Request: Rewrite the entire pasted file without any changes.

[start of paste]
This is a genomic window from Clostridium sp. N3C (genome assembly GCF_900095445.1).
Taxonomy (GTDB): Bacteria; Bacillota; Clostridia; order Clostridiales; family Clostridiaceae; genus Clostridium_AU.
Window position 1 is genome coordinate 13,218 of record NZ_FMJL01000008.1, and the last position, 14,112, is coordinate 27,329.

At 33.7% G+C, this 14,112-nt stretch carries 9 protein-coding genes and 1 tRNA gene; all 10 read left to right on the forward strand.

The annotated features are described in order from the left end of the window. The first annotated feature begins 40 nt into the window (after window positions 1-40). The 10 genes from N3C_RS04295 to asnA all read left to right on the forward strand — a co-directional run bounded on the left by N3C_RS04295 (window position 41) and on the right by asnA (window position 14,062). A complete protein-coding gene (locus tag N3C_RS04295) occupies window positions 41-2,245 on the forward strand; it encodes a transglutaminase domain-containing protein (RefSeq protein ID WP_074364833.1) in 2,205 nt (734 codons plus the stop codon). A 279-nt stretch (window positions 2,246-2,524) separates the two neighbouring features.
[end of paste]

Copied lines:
This is a genomic window from Clostridium sp. N3C (genome assembly GCF_900095445.1).
Taxonomy (GTDB): Bacteria; Bacillota; Clostridia; order Clostridiales; family Clostridiaceae; genus Clostridium_AU.
Window position 1 is genome coordinate 13,218 of record NZ_FMJL01000008.1, and the last position, 14,112, is coordinate 27,329.

At 33.7% G+C, this 14,112-nt stretch carries 9 protein-coding genes and 1 tRNA gene; all 10 read left to right on the forward strand.

The annotated features are described in order from the left end of the window. The first annotated feature begins 40 nt into the window (after window positions 1-40). The 10 genes from N3C_RS04295 to asnA all read left to right on the forward strand — a co-directional run bounded on the left by N3C_RS04295 (window position 41) and on the right by asnA (window position 14,062). A complete protein-coding gene (locus tag N3C_RS04295) occupies window positions 41-2,245 on the forward strand; it encodes a transglutaminase domain-containing protein (RefSeq protein ID WP_074364833.1) in 2,205 nt (734 codons plus the stop codon). A 279-nt stretch (window positions 2,246-2,524) separates the two neighbouring features.